, Corbin, KY


August 30, 2013

Our puppy never asks ‘What have you done for me lately?’

CORBIN — Last week, I shared with you all the things Carmen and I had already learned from our new puppy in just one week.

Two weeks later, “Skipper” is still teaching us lessons that we as Christians should always keep in mind.

To help in the housetraining of our dog, Carmen bought a dog crate for us to keep him in during times when we can’t look after him.

And from advice we have gathered, it is also helpful to keep a dog on a crate schedule. This suggests you let him be out of it for a couple hours and then place him back in it for a couple hours.

Sometimes Skipper is tired and sleepy so he doesn’t mind being placed in the crate. He walks in on his own and drifts away.

Other times, he is not a fan at all of being placed in the crate’s confines. He will bark and whimper, pleading to be released.

And as we have been trying to housetrain Skipper, we are still trying to teach him to go to the bathroom outside.

Since doing this, he has learned that he loves being outside. He can run around, play and chase the bugs flying around.

Usually when I am ready to bring Skipper back inside, he is not ready to go back in at all.

He has discovered it is much easier to dig holes in Carmen’s landscaping than it is to dig holes in our hardwood floors.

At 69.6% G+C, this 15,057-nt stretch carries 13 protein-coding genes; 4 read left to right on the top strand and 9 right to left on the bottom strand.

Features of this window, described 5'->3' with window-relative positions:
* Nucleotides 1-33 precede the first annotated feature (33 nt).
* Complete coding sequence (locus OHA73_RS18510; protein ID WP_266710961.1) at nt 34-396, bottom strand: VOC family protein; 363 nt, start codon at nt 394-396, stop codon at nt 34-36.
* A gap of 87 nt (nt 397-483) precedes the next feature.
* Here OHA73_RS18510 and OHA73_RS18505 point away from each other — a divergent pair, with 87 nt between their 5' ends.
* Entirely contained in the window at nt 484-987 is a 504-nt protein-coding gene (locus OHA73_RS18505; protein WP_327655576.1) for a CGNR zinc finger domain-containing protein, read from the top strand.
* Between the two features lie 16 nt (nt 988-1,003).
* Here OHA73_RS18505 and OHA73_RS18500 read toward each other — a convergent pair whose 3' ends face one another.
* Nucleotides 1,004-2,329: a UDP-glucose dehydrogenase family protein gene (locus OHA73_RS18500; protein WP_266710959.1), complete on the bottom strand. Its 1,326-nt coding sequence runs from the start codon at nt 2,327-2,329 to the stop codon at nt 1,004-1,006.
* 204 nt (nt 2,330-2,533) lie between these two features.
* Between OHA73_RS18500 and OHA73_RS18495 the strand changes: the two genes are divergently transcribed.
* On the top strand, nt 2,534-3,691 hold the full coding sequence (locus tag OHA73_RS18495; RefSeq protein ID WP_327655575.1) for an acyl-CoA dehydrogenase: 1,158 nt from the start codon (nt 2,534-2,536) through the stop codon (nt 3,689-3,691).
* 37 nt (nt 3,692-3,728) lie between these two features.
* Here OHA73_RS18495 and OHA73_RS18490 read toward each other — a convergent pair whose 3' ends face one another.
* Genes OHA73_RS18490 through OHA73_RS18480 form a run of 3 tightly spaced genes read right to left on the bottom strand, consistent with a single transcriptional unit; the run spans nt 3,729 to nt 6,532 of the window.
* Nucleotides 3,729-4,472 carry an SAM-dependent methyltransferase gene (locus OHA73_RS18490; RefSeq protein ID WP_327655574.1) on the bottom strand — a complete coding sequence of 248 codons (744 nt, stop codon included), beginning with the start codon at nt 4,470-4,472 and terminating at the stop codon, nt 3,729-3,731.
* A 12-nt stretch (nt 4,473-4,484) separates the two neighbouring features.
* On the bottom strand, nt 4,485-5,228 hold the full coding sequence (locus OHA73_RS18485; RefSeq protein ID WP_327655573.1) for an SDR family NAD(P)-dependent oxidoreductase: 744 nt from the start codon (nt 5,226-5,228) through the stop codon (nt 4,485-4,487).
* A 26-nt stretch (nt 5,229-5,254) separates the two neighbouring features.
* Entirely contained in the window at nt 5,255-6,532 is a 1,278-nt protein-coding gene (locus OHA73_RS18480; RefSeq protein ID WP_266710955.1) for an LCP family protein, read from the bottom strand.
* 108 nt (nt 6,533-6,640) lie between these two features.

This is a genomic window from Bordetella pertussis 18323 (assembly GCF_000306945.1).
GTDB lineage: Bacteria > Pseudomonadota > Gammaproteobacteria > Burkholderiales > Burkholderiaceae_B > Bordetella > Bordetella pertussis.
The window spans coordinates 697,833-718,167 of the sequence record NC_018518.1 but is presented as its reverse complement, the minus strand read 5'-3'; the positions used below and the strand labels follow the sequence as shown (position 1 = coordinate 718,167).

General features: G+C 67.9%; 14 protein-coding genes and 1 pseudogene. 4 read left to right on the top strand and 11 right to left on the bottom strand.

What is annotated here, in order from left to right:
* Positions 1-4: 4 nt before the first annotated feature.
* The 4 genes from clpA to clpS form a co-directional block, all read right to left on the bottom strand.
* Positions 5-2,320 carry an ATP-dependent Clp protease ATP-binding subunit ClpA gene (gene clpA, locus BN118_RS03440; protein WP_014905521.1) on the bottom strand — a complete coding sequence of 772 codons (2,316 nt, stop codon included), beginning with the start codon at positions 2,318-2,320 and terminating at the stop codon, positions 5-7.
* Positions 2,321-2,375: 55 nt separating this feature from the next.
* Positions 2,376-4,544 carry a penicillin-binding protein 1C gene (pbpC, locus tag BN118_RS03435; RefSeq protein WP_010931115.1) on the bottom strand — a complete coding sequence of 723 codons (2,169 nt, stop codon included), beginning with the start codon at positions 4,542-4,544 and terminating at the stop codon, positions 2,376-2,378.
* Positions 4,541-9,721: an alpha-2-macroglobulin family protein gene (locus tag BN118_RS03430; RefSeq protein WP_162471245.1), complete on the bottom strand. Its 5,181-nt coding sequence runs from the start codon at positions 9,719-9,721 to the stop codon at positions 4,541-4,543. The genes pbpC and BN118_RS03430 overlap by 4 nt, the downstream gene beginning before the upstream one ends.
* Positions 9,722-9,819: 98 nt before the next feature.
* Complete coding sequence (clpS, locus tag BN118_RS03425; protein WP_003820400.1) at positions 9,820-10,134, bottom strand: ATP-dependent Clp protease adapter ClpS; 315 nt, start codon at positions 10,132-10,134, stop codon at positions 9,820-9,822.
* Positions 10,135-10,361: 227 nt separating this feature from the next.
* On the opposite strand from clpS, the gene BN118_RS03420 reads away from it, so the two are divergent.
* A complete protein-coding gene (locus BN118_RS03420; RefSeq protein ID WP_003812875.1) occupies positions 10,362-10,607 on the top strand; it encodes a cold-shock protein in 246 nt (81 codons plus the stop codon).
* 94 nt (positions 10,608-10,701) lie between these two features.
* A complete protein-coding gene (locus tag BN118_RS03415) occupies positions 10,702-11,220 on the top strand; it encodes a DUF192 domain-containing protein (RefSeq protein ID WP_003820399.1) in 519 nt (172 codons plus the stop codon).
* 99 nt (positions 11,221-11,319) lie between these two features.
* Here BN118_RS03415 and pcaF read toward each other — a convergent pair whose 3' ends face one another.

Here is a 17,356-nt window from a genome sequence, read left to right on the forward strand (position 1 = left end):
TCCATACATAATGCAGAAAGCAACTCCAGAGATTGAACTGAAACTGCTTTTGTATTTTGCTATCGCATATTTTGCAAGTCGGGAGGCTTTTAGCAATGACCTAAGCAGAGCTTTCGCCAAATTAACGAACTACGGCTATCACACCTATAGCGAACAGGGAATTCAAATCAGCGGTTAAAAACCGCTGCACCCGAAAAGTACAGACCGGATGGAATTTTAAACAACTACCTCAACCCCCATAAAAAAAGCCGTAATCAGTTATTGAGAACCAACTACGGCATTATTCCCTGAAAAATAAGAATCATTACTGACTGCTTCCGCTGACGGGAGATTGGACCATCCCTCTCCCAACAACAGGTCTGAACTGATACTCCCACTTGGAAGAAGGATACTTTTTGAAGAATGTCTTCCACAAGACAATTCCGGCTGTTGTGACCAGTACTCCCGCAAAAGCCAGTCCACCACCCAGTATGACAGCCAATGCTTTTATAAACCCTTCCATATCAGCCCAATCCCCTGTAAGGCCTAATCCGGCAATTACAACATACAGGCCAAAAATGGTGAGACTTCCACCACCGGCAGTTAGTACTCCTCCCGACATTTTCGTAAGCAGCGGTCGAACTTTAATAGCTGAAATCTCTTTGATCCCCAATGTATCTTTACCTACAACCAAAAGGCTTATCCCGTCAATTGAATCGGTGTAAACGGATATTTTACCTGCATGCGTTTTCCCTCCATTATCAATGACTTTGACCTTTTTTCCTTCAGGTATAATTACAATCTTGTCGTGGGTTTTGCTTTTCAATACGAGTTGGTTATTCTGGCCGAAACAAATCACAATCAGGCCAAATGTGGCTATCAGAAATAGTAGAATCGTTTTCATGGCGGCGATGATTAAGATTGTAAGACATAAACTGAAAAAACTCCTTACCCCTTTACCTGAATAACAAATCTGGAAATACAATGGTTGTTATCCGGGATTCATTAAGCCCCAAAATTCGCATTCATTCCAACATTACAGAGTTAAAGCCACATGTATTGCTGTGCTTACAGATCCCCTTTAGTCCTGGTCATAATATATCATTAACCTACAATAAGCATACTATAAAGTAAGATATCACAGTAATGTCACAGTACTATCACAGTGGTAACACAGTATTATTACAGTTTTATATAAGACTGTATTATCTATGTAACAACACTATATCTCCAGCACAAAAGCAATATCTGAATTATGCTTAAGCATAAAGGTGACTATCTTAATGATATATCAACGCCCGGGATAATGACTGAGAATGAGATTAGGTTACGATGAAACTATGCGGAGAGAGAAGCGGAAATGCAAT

This means that sometimes I have to chase him down to catch him and bring him back inside.

As I am carrying him, the whimpering and pleading to be released begins again.

I can’t help but feel bad when I do something to make the little guy upset.

I always feel guilty for locking him up in his crate when he doesn’t want to be in there. And I feel guilty for taking him away from playtime outside in our yard.

I don’t want the dog to grow up thinking I am the big bully that doesn’t let him have any fun.

But the good part about Skipper — and most dogs in general — is he remembers the good things I do for him, too.

He remembers that I will let him go outside when he needs to.

He remembers I feed him when he gets hungry.

He remembers I play with him when he wants to run around.

He remembers I give him treats when he deserves them.

And he remembers that even though I lock him in the crate, I also let him out of it.

So even though I have to do things that might make him upset, he is quick to forgive because he remembers all the good things I do for him as well.

What a lesson we could learn from this as God’s children!

How often do we kick a friend or loved one to the curb for one trespass they might make against us?

Someone could have spent their entire lifetime being nice to you and doing nice things for you. Then they slip up and make one mistake and all of a sudden they are your worst enemy.

Matthew 6:14-15 says “For if you forgive others their trespasses, your heavenly Father will also forgive you, but if you do not forgive others their trespasses, neither will your Father forgive your trespasses.”

In this world, it so important we keep this lesson in mind that Skipper has reminded me.

Our family, friends and neighbors are going to make mistakes.

We are going to make mistakes, too.

So we have to be ready to forgive and forget these trespasses, and remember all the blessings that God and our loved ones have given to us.

Brad Hall is the nighttime editor for the Times-Tribune. He can be reached at You can also visit his blog at

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